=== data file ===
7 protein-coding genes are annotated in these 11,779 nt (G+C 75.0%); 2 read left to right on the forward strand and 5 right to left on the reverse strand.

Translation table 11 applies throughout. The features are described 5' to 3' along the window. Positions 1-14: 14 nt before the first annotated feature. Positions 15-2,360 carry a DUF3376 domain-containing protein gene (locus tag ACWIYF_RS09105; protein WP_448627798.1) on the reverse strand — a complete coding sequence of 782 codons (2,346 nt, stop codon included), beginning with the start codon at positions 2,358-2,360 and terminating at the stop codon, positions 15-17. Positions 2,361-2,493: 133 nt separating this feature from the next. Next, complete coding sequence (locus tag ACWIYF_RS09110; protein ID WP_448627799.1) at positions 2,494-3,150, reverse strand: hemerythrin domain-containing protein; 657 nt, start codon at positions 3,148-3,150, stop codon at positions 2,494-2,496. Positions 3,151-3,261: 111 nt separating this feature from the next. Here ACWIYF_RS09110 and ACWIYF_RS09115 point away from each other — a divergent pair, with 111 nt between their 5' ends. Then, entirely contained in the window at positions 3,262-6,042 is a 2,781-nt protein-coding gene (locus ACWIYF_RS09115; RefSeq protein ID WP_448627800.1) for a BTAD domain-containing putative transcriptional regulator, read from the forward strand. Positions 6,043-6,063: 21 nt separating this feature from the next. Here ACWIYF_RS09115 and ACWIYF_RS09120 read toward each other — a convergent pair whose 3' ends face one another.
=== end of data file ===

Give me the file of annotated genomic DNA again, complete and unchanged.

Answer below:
7 protein-coding genes are annotated in these 11,779 nt (G+C 75.0%); 2 read left to right on the forward strand and 5 right to left on the reverse strand.

Translation table 11 applies throughout. The features are described 5' to 3' along the window. Positions 1-14: 14 nt before the first annotated feature. Positions 15-2,360 carry a DUF3376 domain-containing protein gene (locus tag ACWIYF_RS09105; protein WP_448627798.1) on the reverse strand — a complete coding sequence of 782 codons (2,346 nt, stop codon included), beginning with the start codon at positions 2,358-2,360 and terminating at the stop codon, positions 15-17. Positions 2,361-2,493: 133 nt separating this feature from the next. Next, complete coding sequence (locus tag ACWIYF_RS09110; protein ID WP_448627799.1) at positions 2,494-3,150, reverse strand: hemerythrin domain-containing protein; 657 nt, start codon at positions 3,148-3,150, stop codon at positions 2,494-2,496. Positions 3,151-3,261: 111 nt separating this feature from the next. Here ACWIYF_RS09110 and ACWIYF_RS09115 point away from each other — a divergent pair, with 111 nt between their 5' ends. Then, entirely contained in the window at positions 3,262-6,042 is a 2,781-nt protein-coding gene (locus ACWIYF_RS09115; RefSeq protein ID WP_448627800.1) for a BTAD domain-containing putative transcriptional regulator, read from the forward strand. Positions 6,043-6,063: 21 nt separating this feature from the next. Here ACWIYF_RS09115 and ACWIYF_RS09120 read toward each other — a convergent pair whose 3' ends face one another.